Our 296-page survey of 55 international ceramicists – New Wave Clay – has proven so successful that it’s gone into reprint a little over a year after initial publication. Authored by the London-based design editor and consultant Tom Morris, the book tells the stories of the potters, product designers, fine artists, architects, decorators, illustrators, sculptors and graphic designers who use clay as a means of creative expression, and are jump-starting the age-old art.
To mark the occasion, we share an excerpt highlighting the work of Australian-architect-turned-potter Bruce Rowe. Be sure to get your copy today.
Melbourne – Bruce Rowe runs the Melbourne brand Anchor Ceramics, which produces handmade lighting, tiles and planters, selling to interior designers, architects and some stores across Australia and beyond. Rowe then swaps making ceramics for the built environment in order to make the built environment out of clay.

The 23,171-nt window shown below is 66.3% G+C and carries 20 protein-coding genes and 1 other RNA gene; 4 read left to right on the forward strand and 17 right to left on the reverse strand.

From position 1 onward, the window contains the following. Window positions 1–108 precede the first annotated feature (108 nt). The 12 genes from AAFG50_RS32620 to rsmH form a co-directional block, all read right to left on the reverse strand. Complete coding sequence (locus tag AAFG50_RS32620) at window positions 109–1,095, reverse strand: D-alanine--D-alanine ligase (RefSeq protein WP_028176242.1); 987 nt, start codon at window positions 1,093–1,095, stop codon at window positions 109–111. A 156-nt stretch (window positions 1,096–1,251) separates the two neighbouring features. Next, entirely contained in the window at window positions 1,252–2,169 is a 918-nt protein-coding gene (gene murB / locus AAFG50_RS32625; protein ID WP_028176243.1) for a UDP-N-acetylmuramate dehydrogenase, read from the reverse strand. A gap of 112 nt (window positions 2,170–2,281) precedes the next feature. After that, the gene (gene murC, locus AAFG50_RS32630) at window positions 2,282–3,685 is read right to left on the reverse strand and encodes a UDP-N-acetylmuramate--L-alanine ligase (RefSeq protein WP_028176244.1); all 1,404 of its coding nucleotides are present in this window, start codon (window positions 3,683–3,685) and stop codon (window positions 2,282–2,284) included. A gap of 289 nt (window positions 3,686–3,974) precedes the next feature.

His sculptures are composed of architectural elements assembled in strange compositions: constructions made of stairs, passageways, bridges and arches. They are never literal images of actual architecture, but creative interpretations with a De Chirico-like surreal quality.
‘The works do not directly reference any specific place, building or structure. Whilst educated in the structural and spatial language of architecture, my practice combines this knowledge with an inquiry into the symbolic function and aesthetic activity of visual art,’ he says.
The trained architect began making small, singular pieces but soon progressed into series of structures that make up a whole. Stoneware clay was joined in his toolkit by terracotta, a material usually used to make bricks, rather appropriately. There is a direct relationship between sculpture and architecture for Rowe. ‘They hold close connections as enduring human art forms,’ he says. ‘Both disciplines involve the body, materiality, light, scale, form and space. The articulation of space is a constant calling through the works.’
This piece was originally featured in New Wave Clay. You can purchase a copy here.